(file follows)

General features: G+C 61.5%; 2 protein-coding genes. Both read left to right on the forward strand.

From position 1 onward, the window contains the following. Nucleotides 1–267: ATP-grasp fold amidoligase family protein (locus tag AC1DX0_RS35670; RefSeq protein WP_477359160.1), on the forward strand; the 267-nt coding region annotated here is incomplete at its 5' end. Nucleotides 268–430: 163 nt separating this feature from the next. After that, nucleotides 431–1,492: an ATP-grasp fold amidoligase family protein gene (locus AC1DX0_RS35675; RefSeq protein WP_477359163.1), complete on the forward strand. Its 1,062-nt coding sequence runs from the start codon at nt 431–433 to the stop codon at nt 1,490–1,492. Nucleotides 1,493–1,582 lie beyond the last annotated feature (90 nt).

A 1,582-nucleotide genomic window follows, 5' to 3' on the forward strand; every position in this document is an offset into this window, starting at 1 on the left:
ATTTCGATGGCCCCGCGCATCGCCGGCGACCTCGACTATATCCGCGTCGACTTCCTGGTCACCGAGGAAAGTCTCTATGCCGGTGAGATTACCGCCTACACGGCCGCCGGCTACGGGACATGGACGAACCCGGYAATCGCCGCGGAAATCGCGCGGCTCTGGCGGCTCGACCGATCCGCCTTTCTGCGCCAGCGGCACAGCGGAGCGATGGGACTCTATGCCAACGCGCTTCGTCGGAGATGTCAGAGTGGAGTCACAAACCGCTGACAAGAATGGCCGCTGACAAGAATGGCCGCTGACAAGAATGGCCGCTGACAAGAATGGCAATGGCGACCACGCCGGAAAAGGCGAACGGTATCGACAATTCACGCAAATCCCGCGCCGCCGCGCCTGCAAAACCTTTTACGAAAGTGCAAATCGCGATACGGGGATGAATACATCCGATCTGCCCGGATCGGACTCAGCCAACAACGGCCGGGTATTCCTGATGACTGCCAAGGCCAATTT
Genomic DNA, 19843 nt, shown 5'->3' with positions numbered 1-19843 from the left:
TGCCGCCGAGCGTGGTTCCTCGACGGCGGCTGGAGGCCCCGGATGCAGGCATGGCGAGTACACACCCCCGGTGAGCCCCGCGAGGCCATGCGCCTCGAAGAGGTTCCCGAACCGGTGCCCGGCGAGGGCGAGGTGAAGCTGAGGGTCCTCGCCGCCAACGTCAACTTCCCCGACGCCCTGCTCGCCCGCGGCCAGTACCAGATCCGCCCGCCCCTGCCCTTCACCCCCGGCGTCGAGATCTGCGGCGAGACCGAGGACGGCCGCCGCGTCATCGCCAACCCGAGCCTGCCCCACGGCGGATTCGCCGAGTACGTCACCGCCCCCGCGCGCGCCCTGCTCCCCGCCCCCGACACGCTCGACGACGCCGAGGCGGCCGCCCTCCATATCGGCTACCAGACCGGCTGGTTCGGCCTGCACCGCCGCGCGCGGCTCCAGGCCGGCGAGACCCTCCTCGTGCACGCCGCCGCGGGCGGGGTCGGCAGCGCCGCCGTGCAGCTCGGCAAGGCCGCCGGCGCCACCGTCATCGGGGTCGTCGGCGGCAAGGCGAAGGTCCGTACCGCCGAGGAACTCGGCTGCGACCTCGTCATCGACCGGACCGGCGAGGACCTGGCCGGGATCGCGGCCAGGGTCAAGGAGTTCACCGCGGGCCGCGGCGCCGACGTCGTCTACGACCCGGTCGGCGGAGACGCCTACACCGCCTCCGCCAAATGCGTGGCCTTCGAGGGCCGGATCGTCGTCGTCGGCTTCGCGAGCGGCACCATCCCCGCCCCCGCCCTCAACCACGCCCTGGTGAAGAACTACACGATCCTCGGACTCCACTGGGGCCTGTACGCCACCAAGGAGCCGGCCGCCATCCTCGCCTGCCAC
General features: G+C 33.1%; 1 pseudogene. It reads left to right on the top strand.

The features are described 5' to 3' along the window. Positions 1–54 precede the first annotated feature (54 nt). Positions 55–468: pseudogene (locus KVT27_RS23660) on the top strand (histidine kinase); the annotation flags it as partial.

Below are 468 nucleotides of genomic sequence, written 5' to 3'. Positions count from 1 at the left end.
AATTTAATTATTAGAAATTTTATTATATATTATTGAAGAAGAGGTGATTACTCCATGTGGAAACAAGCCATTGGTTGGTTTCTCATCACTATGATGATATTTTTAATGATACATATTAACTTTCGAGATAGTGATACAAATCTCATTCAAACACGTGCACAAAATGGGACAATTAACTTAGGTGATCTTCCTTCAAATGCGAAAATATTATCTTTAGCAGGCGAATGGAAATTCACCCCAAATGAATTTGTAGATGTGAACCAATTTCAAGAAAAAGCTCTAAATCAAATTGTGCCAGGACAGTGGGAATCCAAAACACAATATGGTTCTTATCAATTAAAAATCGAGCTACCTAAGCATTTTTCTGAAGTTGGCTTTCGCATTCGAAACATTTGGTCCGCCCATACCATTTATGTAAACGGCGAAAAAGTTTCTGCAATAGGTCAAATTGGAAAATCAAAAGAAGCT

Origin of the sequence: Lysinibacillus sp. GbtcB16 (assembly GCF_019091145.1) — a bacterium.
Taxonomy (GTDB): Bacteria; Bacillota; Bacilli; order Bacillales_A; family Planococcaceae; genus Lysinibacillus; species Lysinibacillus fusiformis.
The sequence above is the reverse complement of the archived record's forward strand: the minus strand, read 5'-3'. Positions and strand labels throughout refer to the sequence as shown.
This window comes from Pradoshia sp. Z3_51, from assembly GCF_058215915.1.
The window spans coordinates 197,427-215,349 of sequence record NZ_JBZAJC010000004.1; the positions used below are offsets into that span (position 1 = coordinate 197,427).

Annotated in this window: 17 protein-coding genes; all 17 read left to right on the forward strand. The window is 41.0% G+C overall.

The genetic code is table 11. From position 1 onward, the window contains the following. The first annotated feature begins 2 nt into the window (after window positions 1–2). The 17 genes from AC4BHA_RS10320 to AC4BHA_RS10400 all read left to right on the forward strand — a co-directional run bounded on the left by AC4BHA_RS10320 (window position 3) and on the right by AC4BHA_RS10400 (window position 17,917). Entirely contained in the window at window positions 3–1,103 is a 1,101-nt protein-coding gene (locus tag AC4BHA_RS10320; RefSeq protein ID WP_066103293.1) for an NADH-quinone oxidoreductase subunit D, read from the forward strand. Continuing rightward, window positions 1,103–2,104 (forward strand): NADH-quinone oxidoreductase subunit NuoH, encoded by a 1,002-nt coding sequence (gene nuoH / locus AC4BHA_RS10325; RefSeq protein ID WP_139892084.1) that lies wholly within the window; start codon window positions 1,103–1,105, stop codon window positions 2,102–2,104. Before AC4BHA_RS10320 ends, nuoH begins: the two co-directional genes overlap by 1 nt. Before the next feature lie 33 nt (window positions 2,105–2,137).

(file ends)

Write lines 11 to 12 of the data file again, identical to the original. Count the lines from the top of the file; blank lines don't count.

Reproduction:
Origin of the sequence: Lysinibacillus sp. GbtcB16 (assembly GCF_019091145.1) — a bacterium.
Taxonomy (GTDB): Bacteria; Bacillota; Bacilli; order Bacillales_A; family Planococcaceae; genus Lysinibacillus; species Lysinibacillus fusiformis.